Sargassum Making Its Way Into the Territory

sargassum drunk bay april 2018

For those of you who have flown to the island in recent weeks, you may have notices what looked like an oil slick in the water. But rather than it being a darker color with an oily shine, it’s a lighter brownish color. What you’re seeing from the air is sargassum, and it’s been popping up in some of our bays over the past month or so.

Sargassum is a genus of large brown seaweed (a type of algae) that floats in island-like masses, according to the National Oceanic and Atmospheric Association (NOAA). While it may be unsightly when found on the beach, it’s actually a very important part of our ecosystem.

This floating habitat provides food, refuge, and breeding grounds for an array of critters such as fishes, sea turtles, marine birds, crabs, shrimp, and more, according to the NOAA. Some animals, like the Sargassum fish live their whole lives only in this habitat. Sargassum serves as a primary nursery area for a variety of commercially important fishes such as mahi mahi, for example.

I first saw the sargassum come into the Territory about a month or so back. Over the last couple days, I have seen large amounts of it congregating in several places around the island including Privateer Bay, Drunk Bay, Hart Bay and Mary Creek among other places. Caribbean Buzz took the following picture from their helicopter the other day:

Image credit: Caribbean Buzz

Image credit: Caribbean Buzz

This isn’t the first time we’ve seen sargassum in the area. We had some last July, but the most notable boom was in December 2014 when many of our beaches were covered with the organism.

Sargassum on Cruz Bay beach in 2014.

Sargassum on Cruz Bay beach in December 2014.

Sargassum on Honeymoon beach in December 2014.

Sargassum on Honeymoon beach in December 2014.

Sargassum in Drunk Bay in July 2017.

Sargassum in Drunk Bay in July 2017.

Sargassum is not harmful, although it can get quite stinky when it dries on the beach.

Well folks, that’s all we have for you today. Have a great one everyone!

8 comments for “Sargassum Making Its Way Into the Territory

  1. Tom
    April 26, 2018 at 8:30 am

    Great info, thanks Jen. I’ve seen this in the middle of the ocean from a cruise ship and thought it was the worst kind of pollution. Glad to know it’s not! It’s actually a good thing.

    • marc
      April 26, 2018 at 3:10 pm

      Just back from the Yucatan and it is awful there! Was told it is in fact coming from the small amounts that break off from the Sargasso Sea and then hit severe run-off from primarily coconut plantations in Brasil. The warmer sea combined with the fertilizer is a perfect storm. Really a shame and it is seriously putting tourism at risk in certain places. This is a problem that will likely get worse before it gets better. That’s why we need real since in government not fake news. Vote in November (you can delete that if you want) :)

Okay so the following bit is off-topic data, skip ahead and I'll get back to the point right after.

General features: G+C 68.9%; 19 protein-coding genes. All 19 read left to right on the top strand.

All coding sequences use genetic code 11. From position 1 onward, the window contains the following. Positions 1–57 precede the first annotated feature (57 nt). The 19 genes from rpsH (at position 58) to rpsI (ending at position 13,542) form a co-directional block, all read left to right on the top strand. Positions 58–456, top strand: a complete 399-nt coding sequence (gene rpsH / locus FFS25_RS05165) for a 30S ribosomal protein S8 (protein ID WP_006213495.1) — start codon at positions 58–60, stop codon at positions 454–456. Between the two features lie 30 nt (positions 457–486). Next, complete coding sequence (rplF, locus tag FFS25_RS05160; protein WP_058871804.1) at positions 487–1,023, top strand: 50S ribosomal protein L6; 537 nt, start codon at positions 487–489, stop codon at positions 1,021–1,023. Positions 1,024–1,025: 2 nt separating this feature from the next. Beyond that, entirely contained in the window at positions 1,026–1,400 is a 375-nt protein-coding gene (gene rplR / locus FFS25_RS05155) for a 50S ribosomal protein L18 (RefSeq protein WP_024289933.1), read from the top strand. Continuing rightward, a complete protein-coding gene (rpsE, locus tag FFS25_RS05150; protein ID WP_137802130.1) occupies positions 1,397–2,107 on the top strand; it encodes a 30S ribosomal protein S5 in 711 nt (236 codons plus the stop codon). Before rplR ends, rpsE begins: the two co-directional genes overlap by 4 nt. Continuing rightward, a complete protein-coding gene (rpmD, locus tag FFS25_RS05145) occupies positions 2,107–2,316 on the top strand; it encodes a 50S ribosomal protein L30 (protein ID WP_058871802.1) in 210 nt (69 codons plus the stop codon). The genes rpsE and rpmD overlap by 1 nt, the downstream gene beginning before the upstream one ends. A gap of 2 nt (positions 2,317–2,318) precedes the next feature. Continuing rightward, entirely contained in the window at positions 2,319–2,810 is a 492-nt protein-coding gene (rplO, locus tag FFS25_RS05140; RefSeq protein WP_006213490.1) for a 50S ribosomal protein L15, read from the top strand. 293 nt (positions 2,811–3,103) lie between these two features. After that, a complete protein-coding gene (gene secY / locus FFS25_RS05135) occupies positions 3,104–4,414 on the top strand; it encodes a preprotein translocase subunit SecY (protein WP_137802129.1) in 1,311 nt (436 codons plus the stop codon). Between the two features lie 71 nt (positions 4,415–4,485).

• Jim Fogarty
        April 26, 2018 at 7:41 pm

        The seaweed is blowing in from the East as shown in the photo from the air. Brazil has nothing to do with it as it is hardly East of St. John.Trying to link it to the November election is deranged and not appropriate for this site.

        • Jheri
          April 27, 2018 at 12:06 pm

          not getting involved in you guys tiff but Brasíl is Southeast of St. John. Also, with ocean currents the Sargassum typically originates from the Sargasso Sea but in 2015 the big bloom in the Caribbean came from the coast of Brasíl which is still East of STJ

  2. Jheri
    April 26, 2018 at 10:53 am

    As you know, here in the Caribbean, we have been suffering from the arrival of the Sargassum algae sine 2011. Apparently it is not coming from the Sargasso sea but rather from Brazil. It does not choke sea life but once it begins to build up on the shoreline it becomes tragic for baby sea turtle hatchlings, their journey into the open sea is being hampered by the collected sargassum and some are not making it. Once this becomes a major issue we would need to mobilize folks to comb/clean the beaches of the Sargassum

    • BrianJ
      April 26, 2018 at 11:28 am

      Compost it! I’m sure sargassum composts just as well as the rock weed I collect up here in Maine. My garden loves it and I have never seen any harm from the salt component.

  3. Dale and Greg
    April 26, 2018 at 12:00 pm

    Definitely glad it’s good for the ecosystem. BUT this has been a partial dealbreaker for going to places like Belize, for example. It smells and is just awful walking through it on beaches if it is widesptead. Nothing we can do – mother nature rules. But I hope our parents’ first visit in July isn’t impacted. We shall see!

  4. marc
    April 27, 2018 at 9:26 am

    This is a great site to track the sargassum. You can go back in time and see how it is moving.

    http://cwcgom.aoml.noaa.gov/cgom/OceanViewer/

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